OF ALCOHOL A Professional Guide for Amateur Distillers
John Stone & Michael Nixon
Making pure ethyl alcohol at home could be a satisfying and profitable hobby for those who live in countries where it is legal to do so. Do-it-yourself types who currently enjoy making beer or wine would find it particularly interesting because it is a logical extension of both these activities. There is the same fermentation stage where sugar is turned into alcohol, but instead of drinking the brew we subject it to a very rigorous purification process. This process is fractional distillation, a scientific procedure which can be guaranteed to produce a perfect product every time --- a crystal clear alcohol of almost pharmaceutical quality.
The pure alcohol is then diluted with water to 40% and used as such (vodka), or flavoured with exotic herbs such as juniper berries, cardamom, orris root, coriander and other botanicals to give London Dry Gin. Or fruit is steeped in the alcohol to make a delicious after-dinner liqueur.
This is not a hobby for everyone, but what hobby is? In the first place you would only wish to become involved if you particularly liked the beverages which are made from gin and vodka, e.g. a martini, a gin-and-tonic, a Bloody Mary, or a liqueur. Secondly, you should enjoy the challenge of constructing a scientific apparatus which involves a little plumbing and a little electrical work.
The satisfactions you receive will include the knowledge that you have made something which is exceptionally pure, so pure in fact that no headaches or hangovers will ever result from drinking it. And finally there will be the pleasure derived from making a beverage which is less than one-tenth the cost of the commercial product.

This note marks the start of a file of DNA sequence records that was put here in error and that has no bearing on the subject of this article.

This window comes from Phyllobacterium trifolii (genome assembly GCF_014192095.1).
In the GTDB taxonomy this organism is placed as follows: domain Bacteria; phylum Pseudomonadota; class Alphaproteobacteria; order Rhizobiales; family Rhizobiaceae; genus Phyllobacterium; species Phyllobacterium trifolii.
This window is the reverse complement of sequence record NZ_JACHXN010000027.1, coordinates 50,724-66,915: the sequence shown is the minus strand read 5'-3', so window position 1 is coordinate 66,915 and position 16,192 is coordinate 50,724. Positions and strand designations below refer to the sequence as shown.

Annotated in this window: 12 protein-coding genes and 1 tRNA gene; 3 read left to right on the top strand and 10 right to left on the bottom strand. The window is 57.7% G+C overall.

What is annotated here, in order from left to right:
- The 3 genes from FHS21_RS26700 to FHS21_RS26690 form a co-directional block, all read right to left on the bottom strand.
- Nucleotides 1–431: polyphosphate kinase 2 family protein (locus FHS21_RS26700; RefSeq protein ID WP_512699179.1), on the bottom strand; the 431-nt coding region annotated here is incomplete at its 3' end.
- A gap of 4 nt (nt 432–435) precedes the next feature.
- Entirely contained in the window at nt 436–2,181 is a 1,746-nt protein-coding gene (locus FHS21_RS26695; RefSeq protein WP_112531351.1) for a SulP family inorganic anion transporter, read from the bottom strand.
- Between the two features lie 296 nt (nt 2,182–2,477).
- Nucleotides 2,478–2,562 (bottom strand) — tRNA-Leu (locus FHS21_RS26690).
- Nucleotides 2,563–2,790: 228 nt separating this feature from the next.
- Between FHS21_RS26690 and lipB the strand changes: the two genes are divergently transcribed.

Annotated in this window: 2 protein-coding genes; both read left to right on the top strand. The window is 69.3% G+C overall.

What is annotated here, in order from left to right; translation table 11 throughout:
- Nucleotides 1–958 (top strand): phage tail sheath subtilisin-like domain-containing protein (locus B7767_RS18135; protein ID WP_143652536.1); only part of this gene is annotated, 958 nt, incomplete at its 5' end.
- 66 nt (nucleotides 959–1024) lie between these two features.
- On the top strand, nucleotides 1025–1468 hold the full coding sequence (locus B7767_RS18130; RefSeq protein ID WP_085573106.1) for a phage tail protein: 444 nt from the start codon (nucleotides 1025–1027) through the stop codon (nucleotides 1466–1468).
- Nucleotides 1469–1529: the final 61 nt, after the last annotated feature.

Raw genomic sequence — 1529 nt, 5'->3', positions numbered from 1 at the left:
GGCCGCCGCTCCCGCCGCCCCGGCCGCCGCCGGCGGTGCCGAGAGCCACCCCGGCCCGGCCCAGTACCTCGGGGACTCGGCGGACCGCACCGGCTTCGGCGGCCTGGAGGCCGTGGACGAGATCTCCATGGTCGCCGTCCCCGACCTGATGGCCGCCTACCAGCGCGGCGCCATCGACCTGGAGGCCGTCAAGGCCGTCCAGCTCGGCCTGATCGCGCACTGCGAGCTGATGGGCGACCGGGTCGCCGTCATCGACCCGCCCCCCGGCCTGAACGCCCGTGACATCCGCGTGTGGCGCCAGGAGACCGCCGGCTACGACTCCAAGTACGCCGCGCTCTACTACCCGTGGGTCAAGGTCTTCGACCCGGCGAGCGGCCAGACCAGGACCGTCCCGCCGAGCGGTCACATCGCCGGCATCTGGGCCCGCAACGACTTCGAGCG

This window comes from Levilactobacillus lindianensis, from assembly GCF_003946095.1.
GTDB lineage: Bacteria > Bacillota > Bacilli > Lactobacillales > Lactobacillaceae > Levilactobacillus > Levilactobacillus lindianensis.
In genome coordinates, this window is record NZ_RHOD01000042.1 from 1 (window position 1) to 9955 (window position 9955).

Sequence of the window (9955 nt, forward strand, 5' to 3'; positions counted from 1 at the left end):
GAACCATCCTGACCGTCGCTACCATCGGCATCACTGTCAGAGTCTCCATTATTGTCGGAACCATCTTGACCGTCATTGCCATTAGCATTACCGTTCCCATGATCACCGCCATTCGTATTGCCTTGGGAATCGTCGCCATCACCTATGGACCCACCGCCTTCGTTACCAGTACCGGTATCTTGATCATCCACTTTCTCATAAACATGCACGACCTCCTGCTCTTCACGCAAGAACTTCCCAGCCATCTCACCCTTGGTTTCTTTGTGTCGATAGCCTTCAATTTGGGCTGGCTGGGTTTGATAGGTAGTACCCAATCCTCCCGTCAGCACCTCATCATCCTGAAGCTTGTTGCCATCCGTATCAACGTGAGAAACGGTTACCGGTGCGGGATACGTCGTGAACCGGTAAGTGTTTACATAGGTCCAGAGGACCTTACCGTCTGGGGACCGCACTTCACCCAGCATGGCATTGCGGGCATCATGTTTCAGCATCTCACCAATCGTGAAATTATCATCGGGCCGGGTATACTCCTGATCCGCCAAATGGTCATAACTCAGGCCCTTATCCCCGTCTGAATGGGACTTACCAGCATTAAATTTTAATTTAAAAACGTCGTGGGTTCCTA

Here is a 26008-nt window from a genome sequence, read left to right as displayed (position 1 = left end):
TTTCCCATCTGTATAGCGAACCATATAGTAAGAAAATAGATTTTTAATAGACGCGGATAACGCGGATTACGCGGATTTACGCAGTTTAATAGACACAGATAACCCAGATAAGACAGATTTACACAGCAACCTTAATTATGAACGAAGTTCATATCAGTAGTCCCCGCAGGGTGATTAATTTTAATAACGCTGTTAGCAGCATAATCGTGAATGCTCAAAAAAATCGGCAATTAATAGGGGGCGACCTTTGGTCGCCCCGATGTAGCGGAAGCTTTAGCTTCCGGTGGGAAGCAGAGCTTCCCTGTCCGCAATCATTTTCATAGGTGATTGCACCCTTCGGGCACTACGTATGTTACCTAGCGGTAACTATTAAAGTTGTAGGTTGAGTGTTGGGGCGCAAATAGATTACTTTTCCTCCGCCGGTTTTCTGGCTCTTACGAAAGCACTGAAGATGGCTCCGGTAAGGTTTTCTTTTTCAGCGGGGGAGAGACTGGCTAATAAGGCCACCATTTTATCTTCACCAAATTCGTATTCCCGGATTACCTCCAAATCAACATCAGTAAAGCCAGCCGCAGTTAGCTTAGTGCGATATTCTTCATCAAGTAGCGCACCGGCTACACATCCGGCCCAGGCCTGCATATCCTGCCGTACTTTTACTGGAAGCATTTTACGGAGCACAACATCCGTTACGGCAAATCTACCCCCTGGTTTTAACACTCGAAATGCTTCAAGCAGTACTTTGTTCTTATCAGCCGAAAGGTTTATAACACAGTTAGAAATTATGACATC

Copies of the previous book in this series* were sent for comment to the Customs & Excise Branch of Revenue Canada in Ottawa and to the Bureau of Alcohol, Tobacco and Firearms (BATF) in the United States. Both authorities agreed that it is not illegal to sell or purchase a book which deals with amateur distillation but that it is illegal to actually engage in it without a license. No doubt many other countries around the world would react similarly.
The reasoning behind this law remains obscure. Distillation is simply a purification process which not only doesn't make alcohol but is incapable of making it. Alcohol is made by fermentation, not by distillation, so it might be expected that fermentation would be the process subject to control. This is not so however — amateur beer- and wine-makers are free to make as much alcohol as they wish for their own use. It is abundantly clear, therefore, that the law is based upon a completely false premise.
Individuals in New Zealand, Italy and several other countries already enjoy the freedom to distil alcohol at home for their own use. It is hoped that the publication of this book will eventually make it possible for amateurs in all countries to make their own vodka, gin and other spirits in the same manner that they now make beer and wine.
* Footnote: "Making Gin & Vodka" by John Stone. Published in 1997 by Saguenay International.
Published in New Zealand in February 2000 by:
Saguenay International PO Box 51-231 Pakuranga Auckland 1706 New Zealand
Copyright February, 2000 by John Stone & Michael Nixon
All rights reserved. No part of this publication, printed or electronic, may be reproduced or transmitted to a third party in any form or by any means without the prior written permission of the authors.
Contacts: In Canada
John Stone E-mail [email protected] Tel: +1-450-451-0644 Fax: +1-450-451-7699
In New Zealand
Michael Nixon E-mail [email protected] Tel: +64-9-577-4103 Fax: +64-9-577-4103
Was this article helpful?
Discover How To Become Your Own Brew Master, With Brew Your Own Beer. It takes more than a recipe to make a great beer. Just using the right ingredients doesn't mean your beer will taste like it was meant to. Most of the time it’s the way a beer is made and served that makes it either an exceptional beer or one that gets dumped into the nearest flower pot.